This special issue considers the categories of ‘homeland’ and ‘hostland’ as a means to approach questions of identity, loyalty and estrangement that both inspired and shaped political mobilisation in the early twentieth century world. The decade prior to the First World War and the wartime era can be considered as a transitional juncture, spreading across historians’ periodisations. These years represent the final frame of the long nineteenth century and the closure of the belle époque, the era ending with the outbreak of the First World War, or the watershed year of 1917, which saw the Russian Revolution, the American entry into the war and the fading fortunes of the Ottoman Empire. At the same time, they represent the first chapter of the twentieth century, when nationalist and imperialist tensions sharpened and produced a new era of violent conflict. On the one hand, the early twentieth century was a time in which modern territoriality, which Charles S. Maier refers to as the organisation of a ‘space with a border that allows effective control of public and political life’, reached its apogee, as seen in rising nationalism and state centralisation.11. Maier, “Transformations of Territoriality,” 34. View all notes On the other hand, these were years characterised by movement across these same borders: mass migration, colonial expansionism, missionary movements and, in the other direction, imperial fragmentation and regionalism.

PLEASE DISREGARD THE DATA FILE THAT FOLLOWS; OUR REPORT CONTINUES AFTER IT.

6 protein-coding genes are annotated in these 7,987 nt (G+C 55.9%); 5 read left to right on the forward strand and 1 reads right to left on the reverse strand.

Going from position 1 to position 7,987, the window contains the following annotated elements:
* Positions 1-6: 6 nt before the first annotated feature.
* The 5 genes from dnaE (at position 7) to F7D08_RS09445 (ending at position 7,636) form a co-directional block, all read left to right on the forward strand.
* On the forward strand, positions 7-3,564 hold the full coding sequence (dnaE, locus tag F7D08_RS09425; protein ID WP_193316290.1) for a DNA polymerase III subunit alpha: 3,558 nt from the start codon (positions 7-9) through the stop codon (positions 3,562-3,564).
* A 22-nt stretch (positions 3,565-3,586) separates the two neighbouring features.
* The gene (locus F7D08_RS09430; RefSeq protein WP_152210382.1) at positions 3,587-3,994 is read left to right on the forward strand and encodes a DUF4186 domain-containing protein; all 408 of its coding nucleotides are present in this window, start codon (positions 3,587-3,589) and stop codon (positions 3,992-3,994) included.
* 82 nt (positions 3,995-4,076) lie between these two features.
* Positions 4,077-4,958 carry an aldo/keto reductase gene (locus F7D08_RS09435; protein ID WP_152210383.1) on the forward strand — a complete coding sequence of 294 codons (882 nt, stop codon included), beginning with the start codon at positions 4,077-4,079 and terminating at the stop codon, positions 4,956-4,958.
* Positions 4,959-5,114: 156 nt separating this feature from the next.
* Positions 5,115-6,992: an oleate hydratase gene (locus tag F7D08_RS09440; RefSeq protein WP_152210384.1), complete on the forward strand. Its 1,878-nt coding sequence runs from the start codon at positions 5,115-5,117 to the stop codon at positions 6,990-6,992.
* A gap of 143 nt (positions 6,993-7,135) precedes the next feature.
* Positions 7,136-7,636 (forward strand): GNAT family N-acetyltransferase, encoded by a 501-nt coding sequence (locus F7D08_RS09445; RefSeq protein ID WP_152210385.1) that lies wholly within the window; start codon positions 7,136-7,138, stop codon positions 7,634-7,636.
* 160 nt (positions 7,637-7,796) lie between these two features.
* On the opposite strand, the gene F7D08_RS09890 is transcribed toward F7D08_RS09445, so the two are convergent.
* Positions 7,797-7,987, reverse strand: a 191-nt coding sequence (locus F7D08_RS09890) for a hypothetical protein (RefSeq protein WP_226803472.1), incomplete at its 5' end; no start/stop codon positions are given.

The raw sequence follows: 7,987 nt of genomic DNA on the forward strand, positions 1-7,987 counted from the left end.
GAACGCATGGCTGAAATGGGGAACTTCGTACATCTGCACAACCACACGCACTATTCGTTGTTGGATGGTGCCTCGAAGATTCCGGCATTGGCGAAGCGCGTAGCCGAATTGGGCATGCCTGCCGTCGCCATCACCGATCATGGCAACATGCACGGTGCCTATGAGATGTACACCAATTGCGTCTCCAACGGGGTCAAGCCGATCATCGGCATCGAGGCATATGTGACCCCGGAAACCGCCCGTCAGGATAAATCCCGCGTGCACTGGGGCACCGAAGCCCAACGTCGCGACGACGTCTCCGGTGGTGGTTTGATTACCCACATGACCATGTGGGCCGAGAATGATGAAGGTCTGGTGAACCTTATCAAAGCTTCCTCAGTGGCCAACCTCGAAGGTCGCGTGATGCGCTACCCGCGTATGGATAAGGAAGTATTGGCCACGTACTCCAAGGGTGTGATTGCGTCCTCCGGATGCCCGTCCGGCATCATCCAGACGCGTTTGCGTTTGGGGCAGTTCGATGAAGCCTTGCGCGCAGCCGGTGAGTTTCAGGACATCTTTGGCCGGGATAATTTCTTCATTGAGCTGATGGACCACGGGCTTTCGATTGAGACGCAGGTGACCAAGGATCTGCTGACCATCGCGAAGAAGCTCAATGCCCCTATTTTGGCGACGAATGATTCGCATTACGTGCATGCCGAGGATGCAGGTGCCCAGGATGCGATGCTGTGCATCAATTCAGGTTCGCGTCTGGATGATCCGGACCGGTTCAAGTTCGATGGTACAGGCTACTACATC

- spatial dynamics